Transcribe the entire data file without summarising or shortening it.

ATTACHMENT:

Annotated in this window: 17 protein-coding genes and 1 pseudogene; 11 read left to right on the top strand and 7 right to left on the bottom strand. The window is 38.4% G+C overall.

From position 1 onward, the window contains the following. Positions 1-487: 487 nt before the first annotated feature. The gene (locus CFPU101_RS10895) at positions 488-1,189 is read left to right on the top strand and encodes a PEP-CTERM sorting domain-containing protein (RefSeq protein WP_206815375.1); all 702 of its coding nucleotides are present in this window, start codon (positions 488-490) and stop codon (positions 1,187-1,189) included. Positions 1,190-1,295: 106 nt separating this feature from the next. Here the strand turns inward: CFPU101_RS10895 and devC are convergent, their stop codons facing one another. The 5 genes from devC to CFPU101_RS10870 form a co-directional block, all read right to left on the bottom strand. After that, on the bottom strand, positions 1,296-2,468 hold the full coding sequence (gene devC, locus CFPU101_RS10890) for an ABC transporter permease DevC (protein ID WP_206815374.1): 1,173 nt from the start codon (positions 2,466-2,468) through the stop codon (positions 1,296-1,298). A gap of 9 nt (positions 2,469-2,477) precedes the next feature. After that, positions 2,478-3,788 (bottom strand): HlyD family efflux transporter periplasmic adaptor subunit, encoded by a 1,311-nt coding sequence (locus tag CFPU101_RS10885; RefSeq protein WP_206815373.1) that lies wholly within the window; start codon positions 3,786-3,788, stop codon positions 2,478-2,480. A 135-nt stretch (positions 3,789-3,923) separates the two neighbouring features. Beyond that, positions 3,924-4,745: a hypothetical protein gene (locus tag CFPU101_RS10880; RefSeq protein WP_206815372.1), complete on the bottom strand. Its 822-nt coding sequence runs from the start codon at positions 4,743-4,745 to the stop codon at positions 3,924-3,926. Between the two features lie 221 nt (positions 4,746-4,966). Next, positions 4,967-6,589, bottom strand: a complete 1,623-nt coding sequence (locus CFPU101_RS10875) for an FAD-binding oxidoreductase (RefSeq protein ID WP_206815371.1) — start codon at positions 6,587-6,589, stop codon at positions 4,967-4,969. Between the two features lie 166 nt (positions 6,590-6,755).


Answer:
Annotated in this window: 17 protein-coding genes and 1 pseudogene; 11 read left to right on the top strand and 7 right to left on the bottom strand. The window is 38.4% G+C overall.

From position 1 onward, the window contains the following. Positions 1-487: 487 nt before the first annotated feature. The gene (locus CFPU101_RS10895) at positions 488-1,189 is read left to right on the top strand and encodes a PEP-CTERM sorting domain-containing protein (RefSeq protein WP_206815375.1); all 702 of its coding nucleotides are present in this window, start codon (positions 488-490) and stop codon (positions 1,187-1,189) included. Positions 1,190-1,295: 106 nt separating this feature from the next. Here the strand turns inward: CFPU101_RS10895 and devC are convergent, their stop codons facing one another. The 5 genes from devC to CFPU101_RS10870 form a co-directional block, all read right to left on the bottom strand. After that, on the bottom strand, positions 1,296-2,468 hold the full coding sequence (gene devC, locus CFPU101_RS10890) for an ABC transporter permease DevC (protein ID WP_206815374.1): 1,173 nt from the start codon (positions 2,466-2,468) through the stop codon (positions 1,296-1,298). A gap of 9 nt (positions 2,469-2,477) precedes the next feature. After that, positions 2,478-3,788 (bottom strand): HlyD family efflux transporter periplasmic adaptor subunit, encoded by a 1,311-nt coding sequence (locus tag CFPU101_RS10885; RefSeq protein WP_206815373.1) that lies wholly within the window; start codon positions 3,786-3,788, stop codon positions 2,478-2,480. A 135-nt stretch (positions 3,789-3,923) separates the two neighbouring features. Beyond that, positions 3,924-4,745: a hypothetical protein gene (locus tag CFPU101_RS10880; RefSeq protein WP_206815372.1), complete on the bottom strand. Its 822-nt coding sequence runs from the start codon at positions 4,743-4,745 to the stop codon at positions 3,924-3,926. Between the two features lie 221 nt (positions 4,746-4,966). Next, positions 4,967-6,589, bottom strand: a complete 1,623-nt coding sequence (locus CFPU101_RS10875) for an FAD-binding oxidoreductase (RefSeq protein ID WP_206815371.1) — start codon at positions 6,587-6,589, stop codon at positions 4,967-4,969. Between the two features lie 166 nt (positions 6,590-6,755).